The Energy and Climate Change Select Committee has published a new report showing that the UK is not on course to meet targets on renewable heat and transport. Its recommendations for more action are very welcome, as are its calls for more to be done to understand the carbon impacts of biomass. However, calls for the use of more crop biofuels could put nature and the climate at risk. A more detailed analysis follows below.
Nothing happens all summer and then as soon as the schools go back, all the news comes at once, or at least that's how the past 24 hours have felt to me.
This morning the cross-parliamentary Energy and Climate Change Select Committee published a report on the UK's progress towards meeting its renewable heat and transport targets (12% and 10% respectively).
The report concludes that while the UK is on track in terms of its electricity target it is off course for meeting the heat and transport targets by 2020. This is a concern since the UK used the Paris summit last year to cement its international reputation on climate change, but has failed to back that up with significant action back home.
This new report signals that now is the time for the Government to set out ambitious plans for delivering its own climate change targets and the EU ones for 2020 that currently still apply. The Committee rightly says that it is possible for the Government to meet these targets and that it should recommit to them, or risk undermining its own credibility on climate change. If we leave the EU and Government chooses to renege on the EU targets, it will need to replace them with domestic 2020 targets for the electricity, heat and transport sectors in order for us to continue to reduce our emissions to meet our domestic climate targets. The Committee's report sets out some of the ways in which these targets could be met and analyses where Government policy to date has held back progress.
The Government could implement some of these recommendations in its forthcoming Emissions Reduction Plan, which is expected in December. The newly integrated Department for Business, Energy and Industrial Strategy can take the bull by the horns and set out an ambitious industrial, UK-wide plan for changing our energy and transport systems to make them truly low carbon and for meeting these targets.
However, as Bill McKibben wrote powerfully yesterday, the need for solutions shouldn't lead us down cul-de-sacs and to dead ends. One such dead end is burning huge quantities of trees for electricity. Such an approach can actually put the climate at greater risk than the fossil fuels that are replaced, since wood is more carbon dense than coal in a lot of cases and the carbon is immediately released into the sky. In its report the Energy and Climate Change Select Committee rightly calls for a review of the UK's Bioenergy Strategy on carbon grounds. We agree - while the Strategy itself (written in 2017) contains some sound principles, the policies that have been used to enact it are flawed and put both nature and the climate at risk. A review would offer the chance to overhaul these policies.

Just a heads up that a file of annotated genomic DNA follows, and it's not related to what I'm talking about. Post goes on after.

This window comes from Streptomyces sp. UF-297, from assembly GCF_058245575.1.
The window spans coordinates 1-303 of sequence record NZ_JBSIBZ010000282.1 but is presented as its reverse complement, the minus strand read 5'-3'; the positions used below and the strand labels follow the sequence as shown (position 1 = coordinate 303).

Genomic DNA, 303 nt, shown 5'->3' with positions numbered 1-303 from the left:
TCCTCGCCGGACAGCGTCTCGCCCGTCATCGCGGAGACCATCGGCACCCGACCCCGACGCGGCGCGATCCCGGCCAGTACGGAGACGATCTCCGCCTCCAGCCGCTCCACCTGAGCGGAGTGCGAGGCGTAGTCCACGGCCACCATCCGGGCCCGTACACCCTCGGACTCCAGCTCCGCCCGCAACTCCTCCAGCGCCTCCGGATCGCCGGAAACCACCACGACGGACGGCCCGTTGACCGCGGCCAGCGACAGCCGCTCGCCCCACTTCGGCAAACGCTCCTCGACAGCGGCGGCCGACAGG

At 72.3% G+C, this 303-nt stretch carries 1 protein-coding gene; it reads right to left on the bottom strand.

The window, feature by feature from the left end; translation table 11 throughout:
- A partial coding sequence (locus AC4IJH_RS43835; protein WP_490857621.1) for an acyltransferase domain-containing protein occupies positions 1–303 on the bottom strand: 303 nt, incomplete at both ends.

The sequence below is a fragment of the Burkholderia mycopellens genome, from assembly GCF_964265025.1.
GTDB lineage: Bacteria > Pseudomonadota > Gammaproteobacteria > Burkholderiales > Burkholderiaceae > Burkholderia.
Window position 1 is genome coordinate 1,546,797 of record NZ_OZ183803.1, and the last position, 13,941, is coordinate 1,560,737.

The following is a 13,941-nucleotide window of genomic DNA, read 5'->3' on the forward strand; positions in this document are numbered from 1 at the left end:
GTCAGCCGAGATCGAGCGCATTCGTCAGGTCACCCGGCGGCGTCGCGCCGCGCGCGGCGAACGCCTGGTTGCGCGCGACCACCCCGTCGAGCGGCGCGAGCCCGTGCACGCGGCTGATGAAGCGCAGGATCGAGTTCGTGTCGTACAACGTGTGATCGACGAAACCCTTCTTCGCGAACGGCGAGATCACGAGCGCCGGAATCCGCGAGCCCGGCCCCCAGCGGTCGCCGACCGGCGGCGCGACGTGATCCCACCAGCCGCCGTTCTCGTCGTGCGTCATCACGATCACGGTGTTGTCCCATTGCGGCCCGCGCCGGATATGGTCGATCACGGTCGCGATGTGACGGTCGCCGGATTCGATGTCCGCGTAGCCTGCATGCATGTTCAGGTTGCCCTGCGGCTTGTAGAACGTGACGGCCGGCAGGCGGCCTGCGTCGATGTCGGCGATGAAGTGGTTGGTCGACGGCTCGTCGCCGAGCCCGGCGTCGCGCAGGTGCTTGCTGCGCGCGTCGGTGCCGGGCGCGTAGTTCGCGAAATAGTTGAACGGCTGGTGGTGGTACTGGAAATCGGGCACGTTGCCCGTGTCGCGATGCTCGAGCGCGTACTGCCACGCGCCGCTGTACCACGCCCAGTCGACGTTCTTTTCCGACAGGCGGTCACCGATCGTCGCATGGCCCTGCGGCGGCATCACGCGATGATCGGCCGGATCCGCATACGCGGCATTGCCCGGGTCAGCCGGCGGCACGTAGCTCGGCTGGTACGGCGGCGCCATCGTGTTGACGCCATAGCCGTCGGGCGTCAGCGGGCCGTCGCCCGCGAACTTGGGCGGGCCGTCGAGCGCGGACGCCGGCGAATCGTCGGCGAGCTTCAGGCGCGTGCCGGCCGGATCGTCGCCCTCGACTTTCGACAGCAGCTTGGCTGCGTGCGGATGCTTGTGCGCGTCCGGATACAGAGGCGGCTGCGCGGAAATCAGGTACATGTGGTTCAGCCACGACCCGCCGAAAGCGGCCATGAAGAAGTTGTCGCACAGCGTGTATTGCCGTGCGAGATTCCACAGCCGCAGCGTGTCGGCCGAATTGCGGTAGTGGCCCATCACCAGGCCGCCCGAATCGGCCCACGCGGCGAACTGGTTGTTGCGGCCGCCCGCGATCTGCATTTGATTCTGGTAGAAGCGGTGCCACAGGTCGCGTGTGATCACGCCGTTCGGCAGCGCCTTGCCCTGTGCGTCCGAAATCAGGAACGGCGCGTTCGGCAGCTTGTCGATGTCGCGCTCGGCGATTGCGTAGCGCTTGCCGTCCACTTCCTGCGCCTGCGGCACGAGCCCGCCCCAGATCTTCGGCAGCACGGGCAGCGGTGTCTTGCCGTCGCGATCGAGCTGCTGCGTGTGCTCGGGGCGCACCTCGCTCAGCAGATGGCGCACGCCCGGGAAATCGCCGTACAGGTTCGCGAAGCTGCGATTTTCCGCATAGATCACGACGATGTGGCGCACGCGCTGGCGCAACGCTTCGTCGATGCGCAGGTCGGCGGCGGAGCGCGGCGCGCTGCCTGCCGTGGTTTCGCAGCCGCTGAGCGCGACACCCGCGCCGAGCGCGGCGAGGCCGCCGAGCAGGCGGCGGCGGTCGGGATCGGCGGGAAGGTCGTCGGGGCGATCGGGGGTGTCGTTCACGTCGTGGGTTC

The Committee rightly calls for more electrification of vehicles as a way to achieve our climate targets, such as measures that would incentivise greater uptake of ultra-low emissions vehicles. Alongside this, investment in reduce the amount of energy we use in the first place and increasing the energy we can store in batteries can help in both the transport and heat sectors. Our recent Energy Vision report called for more investment in these areas as critical for delivering emissions reductions in an ecologically sensitive way.
In harmony with nature
The focus should be on technologies that provide efficiency, emissions reductions and value for money in harmony with nature. In the heat and transport sectors, this means a combination of electrification, use of genuine wastes and residues and limited use of woody energy crops. However, large-scale, monoculture growing of crops for either heat or transport can put the environment at risk. Helping the hardest to decarbonise sectors, such as heavy industry and aviation, should also be prioritised. This can be done through careful prioritisation of the use of a limited biomass resource and through the most efficient kinds of technologies such as small and medium scale combined heat and power or district heating networks.
Are biofuels the answer?